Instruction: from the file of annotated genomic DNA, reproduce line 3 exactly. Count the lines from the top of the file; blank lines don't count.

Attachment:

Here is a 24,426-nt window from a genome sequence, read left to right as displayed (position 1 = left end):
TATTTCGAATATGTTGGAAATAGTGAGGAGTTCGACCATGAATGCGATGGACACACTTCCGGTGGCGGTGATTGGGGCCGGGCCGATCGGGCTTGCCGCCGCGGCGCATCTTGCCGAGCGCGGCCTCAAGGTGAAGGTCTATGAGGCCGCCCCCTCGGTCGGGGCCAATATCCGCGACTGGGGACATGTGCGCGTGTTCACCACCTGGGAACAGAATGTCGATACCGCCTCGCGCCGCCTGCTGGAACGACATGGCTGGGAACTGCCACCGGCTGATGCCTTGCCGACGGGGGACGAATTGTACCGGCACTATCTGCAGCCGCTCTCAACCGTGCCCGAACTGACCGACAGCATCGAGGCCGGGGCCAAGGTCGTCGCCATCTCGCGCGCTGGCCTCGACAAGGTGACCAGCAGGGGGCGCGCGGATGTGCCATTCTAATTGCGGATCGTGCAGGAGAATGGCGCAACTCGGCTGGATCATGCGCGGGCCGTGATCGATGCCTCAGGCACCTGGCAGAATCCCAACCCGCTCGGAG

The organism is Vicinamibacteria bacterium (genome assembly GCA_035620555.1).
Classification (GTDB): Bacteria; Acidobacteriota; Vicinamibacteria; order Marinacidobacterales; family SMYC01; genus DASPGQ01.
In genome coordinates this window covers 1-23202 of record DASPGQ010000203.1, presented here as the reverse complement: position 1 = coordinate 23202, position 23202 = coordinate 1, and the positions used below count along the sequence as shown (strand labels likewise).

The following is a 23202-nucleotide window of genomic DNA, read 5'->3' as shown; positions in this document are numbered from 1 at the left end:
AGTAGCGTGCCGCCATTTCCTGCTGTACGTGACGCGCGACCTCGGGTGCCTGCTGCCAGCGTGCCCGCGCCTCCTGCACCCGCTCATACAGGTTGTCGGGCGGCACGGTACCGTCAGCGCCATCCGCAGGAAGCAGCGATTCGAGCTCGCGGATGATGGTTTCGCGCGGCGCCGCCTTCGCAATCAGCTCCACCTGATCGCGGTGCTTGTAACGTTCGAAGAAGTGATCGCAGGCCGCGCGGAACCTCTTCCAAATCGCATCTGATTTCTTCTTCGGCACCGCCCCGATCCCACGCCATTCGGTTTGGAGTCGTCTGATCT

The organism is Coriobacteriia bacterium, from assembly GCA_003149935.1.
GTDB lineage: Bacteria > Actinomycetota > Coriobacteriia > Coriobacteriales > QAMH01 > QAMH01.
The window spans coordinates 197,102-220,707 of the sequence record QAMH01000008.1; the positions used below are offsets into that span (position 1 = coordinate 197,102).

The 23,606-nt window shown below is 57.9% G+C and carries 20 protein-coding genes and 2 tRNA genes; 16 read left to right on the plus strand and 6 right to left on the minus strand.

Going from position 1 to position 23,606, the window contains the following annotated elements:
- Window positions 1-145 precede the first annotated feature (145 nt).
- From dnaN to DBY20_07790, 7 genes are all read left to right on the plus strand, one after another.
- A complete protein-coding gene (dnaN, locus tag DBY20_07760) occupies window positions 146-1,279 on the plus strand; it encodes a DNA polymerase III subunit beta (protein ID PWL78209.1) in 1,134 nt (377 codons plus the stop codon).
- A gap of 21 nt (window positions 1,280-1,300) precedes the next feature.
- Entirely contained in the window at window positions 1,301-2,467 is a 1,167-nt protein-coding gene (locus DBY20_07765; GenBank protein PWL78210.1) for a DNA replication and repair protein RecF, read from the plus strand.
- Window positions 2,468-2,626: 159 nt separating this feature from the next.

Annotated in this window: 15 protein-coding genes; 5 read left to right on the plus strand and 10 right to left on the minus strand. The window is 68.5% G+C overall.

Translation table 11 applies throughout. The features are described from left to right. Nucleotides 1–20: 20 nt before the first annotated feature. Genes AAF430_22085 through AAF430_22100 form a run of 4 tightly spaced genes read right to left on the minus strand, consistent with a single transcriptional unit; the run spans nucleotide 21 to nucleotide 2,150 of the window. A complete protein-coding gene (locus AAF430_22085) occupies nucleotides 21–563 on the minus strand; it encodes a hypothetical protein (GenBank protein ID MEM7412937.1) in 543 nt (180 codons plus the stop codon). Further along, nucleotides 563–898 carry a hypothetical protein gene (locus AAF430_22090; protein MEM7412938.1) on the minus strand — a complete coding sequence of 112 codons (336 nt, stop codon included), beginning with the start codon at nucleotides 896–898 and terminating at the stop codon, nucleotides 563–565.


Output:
The organism is Vicinamibacteria bacterium (genome assembly GCA_035620555.1).